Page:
The latest addition to the Wisconsin Decorative Arts Database comes from the Pittsville Area Historical Society in central Wisconsin. In addition to a handmade guitar attributed to early Pittsville settler DeWitt C. Smith, the new content includes 30 objects selected from the more than 170 examples of Pittsville Pottery gifted to the Society by local resident and avid Pittsville Pottery collector Ed Arnold (1930-2008).
The Wisconsin Ceramic Corporation, better known as Pittsville Pottery, was established in 1931 by Father John Willitzer (1874-1946), a Catholic priest who wanted to provide work for local residents during the Great Depression. The pottery, which produced tiles and flowerpots from local red earthenware clay, struggled to stay in business and shut its doors in 1936. In 1938, it reopened under the direction of James Wilkins, a potter from Bristol, England who served as foreman of the art pottery department at Indiana’s Muncie Clay Products, and his son William Wilkins, a ceramic technician. Production under the Wilkinses centered on art pottery and promotional novelties for local businesses and included many of the shapes and glazes James Wilkins first developed for the Muncie pottery, including the mottled “peachskin” glaze of the canoe shown above.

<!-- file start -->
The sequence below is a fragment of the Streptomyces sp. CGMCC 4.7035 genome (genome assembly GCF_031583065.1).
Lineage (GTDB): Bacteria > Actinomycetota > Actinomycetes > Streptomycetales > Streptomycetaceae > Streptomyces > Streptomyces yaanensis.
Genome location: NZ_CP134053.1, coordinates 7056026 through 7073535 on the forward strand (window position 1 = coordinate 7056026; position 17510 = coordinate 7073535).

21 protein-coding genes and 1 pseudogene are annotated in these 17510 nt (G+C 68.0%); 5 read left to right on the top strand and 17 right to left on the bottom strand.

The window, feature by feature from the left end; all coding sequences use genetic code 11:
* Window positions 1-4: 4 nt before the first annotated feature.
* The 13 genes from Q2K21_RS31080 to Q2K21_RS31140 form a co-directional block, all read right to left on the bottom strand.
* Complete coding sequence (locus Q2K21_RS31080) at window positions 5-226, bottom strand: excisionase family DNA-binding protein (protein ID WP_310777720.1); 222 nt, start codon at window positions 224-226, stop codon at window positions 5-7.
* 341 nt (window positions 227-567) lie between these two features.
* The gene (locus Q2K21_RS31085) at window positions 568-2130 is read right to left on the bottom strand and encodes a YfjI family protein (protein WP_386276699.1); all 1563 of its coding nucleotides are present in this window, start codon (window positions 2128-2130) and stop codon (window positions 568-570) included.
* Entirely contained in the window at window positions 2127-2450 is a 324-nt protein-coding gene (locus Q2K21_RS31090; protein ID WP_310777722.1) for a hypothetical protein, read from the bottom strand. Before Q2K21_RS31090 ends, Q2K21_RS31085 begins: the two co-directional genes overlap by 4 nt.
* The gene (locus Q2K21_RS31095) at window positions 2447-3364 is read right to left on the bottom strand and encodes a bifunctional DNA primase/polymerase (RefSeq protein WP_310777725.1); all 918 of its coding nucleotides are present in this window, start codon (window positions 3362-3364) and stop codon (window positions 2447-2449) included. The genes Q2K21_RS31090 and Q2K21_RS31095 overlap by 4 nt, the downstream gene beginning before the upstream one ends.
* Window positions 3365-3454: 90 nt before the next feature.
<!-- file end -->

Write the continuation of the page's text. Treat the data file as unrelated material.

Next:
A March 31, 2001 article from the Marshfield News-Herald (reproduced on the Wisconsin Pottery Association’s website) includes comments from Norman Tritz and Dorothy Faust, area residents who worked in the pottery. They recalled that working in the factory was peaceful, but it didn’t pay a lot–workers earned 35 cents an hour and a vase sold for around $6.50. Tritz also said that Willitzer did not approve of the “nude art” that was produced at the factory (such as the pair of vases shown above), but he never mentioned it.
After the Wilkinses left the pottery in 1941, quality suffered, and the company closed by 1943.
–Posted by Emily Pfotenhauer